The Court found that the language in § 4.96(a) was ambiguous and thus deferred to the Secretary’s “reasonable” interpretation of the phrase “with elevation to the next higher evaluation” to refer to the “next higher evaluation level of the predominant disability DC.” To attain the higher rating, “the criteria listed in that evaluation level are key to assessing the severity of the overall disability from both respiratory conditions.” The Court found that this interpretation allows VA “to assess the overall symptoms of the coexisting respiratory conditions against the criteria listed in the predominant disability’s DC.” The Court found the interpretation to be consistent with the plain language of the regulation, as well as with its purpose within VA’s regulatory scheme (“to avoid duplicate compensation payments for the same symptoms,” i.e., “pyramiding”). 



Goodman v. Shulkin, 870 F.3d 1383 (Fed. Cir. Sept. 18, 2017)

HELD: VA adjudicators may rely on a medical examiner’s opinion as to whether a condition is a medically unexplained multi-symptom illness (MUCMI). However, these decisions are not precedential and do not prevent other veterans from establishing entitlement to service connection for the same condition as a MUCMI under 38 C.F.R. § 3.317. 

SUMMARY: Prezell Goodman served in the U.S. Army from 1972 to 1992, including service in Southwest Asia during the Persian Gulf War. His service medical records were negative for rheumatoid arthritis and he did not report joint pain at separation. In 2007, he was treated for hand stiffness and knee pain, which he said began in service. Shortly after this treatment, he filed a claim for service connection for rheumatoid arthritis. The RO and the Board denied the claim. 

He appealed to the Veterans Court, and the parties entered into a Joint Motion to Remand the appeal for the Board to consider whether Mr. Goodman was entitled to presumptive service connection for rheumatoid arthritis as a MUCMI under 38 C.F.R. § 3.317. The parties agreed that the question of whether Mr. Goodman’s rheumatoid arthritis was a MUCMI is a medical determination. 

The Board obtained a medical opinion by a VA hospital’s Director of Rheumatology, who concluded that it was less likely that Mr. Goodman’s rheumatoid arthritis was a MUCMI under § 3.317 because “it has at least partially explained and widely accepted concepts in regards to etiology and pathogenesis that are well documented and established in the literature.” The examiner added that it was less likely that his rheumatoid arthritis was related to any in-service exposure event because he had no symptoms in service and it was diagnosed 15 years after his discharge. The Board relied on this opinion to deny the claim.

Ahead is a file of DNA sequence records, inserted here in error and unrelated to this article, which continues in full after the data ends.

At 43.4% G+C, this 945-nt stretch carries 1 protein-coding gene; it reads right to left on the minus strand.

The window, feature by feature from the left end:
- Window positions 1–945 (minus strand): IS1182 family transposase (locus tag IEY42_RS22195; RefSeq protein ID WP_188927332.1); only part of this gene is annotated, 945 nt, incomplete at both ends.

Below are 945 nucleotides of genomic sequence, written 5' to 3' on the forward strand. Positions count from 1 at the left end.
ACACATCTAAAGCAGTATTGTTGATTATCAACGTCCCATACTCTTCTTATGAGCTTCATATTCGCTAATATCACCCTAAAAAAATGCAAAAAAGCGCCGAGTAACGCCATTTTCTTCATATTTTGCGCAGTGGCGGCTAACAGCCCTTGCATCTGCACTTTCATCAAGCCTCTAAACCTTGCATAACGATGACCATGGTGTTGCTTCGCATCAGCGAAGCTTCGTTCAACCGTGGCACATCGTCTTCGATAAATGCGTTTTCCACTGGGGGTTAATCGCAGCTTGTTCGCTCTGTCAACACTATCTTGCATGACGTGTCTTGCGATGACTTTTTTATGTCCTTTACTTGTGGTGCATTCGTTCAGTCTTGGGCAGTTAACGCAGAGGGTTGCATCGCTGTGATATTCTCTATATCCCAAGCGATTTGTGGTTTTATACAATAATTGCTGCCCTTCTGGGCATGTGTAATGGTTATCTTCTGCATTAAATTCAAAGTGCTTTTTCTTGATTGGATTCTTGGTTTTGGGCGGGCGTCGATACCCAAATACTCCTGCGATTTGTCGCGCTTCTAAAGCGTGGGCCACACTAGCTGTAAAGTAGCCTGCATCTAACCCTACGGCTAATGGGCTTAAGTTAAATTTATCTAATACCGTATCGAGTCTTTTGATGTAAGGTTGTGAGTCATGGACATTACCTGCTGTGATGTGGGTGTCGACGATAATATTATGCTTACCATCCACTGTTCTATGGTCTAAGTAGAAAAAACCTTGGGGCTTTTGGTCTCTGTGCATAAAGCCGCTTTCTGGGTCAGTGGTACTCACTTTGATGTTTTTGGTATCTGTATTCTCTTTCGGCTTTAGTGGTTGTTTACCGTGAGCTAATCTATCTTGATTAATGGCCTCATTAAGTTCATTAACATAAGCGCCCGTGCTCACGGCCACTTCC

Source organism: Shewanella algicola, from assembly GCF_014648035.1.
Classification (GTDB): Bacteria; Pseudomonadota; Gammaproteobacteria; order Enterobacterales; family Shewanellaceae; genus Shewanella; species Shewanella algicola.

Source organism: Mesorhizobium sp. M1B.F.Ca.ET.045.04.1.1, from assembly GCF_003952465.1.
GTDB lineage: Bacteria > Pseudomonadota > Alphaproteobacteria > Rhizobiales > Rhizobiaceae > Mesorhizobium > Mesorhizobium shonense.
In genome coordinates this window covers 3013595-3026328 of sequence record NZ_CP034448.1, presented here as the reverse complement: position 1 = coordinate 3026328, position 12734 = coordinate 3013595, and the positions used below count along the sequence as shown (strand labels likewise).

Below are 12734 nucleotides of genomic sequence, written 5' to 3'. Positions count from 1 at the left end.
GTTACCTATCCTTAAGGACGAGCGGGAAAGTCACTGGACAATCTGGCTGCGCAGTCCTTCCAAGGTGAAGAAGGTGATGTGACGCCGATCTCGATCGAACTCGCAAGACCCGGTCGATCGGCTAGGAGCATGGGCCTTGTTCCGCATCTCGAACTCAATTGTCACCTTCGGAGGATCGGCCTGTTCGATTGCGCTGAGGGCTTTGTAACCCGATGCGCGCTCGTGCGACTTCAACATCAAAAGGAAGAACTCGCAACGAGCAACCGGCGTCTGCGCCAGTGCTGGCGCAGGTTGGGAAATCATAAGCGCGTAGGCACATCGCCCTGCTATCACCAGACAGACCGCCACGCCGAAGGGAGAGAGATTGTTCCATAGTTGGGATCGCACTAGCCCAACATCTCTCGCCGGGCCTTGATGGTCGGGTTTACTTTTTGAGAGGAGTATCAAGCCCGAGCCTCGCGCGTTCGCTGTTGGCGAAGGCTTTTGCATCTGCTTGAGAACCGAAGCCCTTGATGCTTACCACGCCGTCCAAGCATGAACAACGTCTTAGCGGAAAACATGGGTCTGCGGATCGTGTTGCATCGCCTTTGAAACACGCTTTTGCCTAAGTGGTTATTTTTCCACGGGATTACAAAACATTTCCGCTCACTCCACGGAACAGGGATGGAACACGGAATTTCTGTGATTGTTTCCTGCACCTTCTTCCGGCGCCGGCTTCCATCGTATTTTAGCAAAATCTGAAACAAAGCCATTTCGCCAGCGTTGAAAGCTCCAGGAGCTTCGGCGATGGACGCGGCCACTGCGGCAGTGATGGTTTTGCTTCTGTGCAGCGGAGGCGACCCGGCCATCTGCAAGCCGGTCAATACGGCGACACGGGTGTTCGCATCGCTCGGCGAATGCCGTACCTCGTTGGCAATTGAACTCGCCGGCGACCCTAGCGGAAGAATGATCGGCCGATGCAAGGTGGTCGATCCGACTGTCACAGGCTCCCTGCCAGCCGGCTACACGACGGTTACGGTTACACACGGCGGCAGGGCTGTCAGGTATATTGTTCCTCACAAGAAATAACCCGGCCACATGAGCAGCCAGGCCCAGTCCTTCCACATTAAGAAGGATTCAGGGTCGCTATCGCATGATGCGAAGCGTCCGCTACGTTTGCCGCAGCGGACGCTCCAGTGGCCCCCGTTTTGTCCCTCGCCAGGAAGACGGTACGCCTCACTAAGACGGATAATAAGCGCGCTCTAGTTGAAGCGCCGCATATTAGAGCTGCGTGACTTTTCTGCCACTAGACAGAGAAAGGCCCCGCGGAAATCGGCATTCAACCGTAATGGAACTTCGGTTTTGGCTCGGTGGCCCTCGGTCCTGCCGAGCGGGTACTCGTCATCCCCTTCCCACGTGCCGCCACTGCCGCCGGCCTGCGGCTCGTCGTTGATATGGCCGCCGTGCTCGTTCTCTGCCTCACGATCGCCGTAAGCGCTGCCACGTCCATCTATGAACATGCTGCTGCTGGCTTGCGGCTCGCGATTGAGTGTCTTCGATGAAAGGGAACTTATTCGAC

Mr. Goodman appealed again to the Veterans Court, asserting that the Board erred in relying on the medical opinion because it did not “pinpoint a specific etiology or pathophysiology” for his arthritis. The Court found that the Board did not err in its interpretation of § 3.317 and found that the regulation allows “medical experts to identify which diseases . . . have at least a partially explained etiology and pathophysiology.” 

On appeal to the Federal Circuit, Mr. Goodman argued that the Veterans Court misinterpreted § 3.317 by “improperly delegate[ing] the authority for determining a qualifying disease to an individual physician.” He asserted that “a medical expert in an individual case cannot establish a general or precedential rule precluding rheumatoid arthritis from qualifying as a MUCMI.” 

The Federal Circuit rejected this argument. The Court first noted that 38 U.S.C. § 1117 provides Persian Gulf War veterans with presumptive service connection for a “qualifying chronic disability” that “cannot be attributed to any known clinical diagnosis.” The statute defines “qualifying chronic disability” as one that results from “[a]n undiagnosed illness” or “[a MUCMI] . . . that is defined by a cluster of signs or symptoms.” 38 U.S.C. § 1117(a)(2). The implementing regulation, § 3.317, contains a similar definition of “qualifying chronic disability”: “[T]he term [MUCMI] means a diagnosed illness without conclusive pathophysiology or etiology, that Is characterized by overlapping symptoms and signs . . . . Chronic multisymptom illnesses of partially understood etiology and pathophysiology, such as diabetes and multiple sclerosis, will not be considered medically unexplained.” 38 C.F.R. § 3.317(a)(2)(ii). 

The Court found that the regulation did not expressly “prohibit medical professionals from professing whether certain medical diseases may constitute a MUCMI.” However, because neither the statute nor the regulation “state who has the power to diagnose illnesses that may qualify as a MUCMI,” the Court considered the relevant statutory and regulatory history. In October 2010, VA published guidelines on the regulation to allow medical professionals to provide opinions that adjudicators could use in making MUCMI determinations on a case-by-case basis. The Court noted that this gave VA adjudicators the same authority in MUCMI determinations that they have in other disability claim determinations. See 38 C.F.R. § 4.2 (“It is the responsibility of the rating specialist to interpret reports of examination in the light of the whole recorded history…”). The Court thus held that “VA adjudicators may rely on a medical examiner’s evaluation of whether a veteran’s condition qualifies as a MUCMI pursuant to § 3.317(a)(2)(ii).”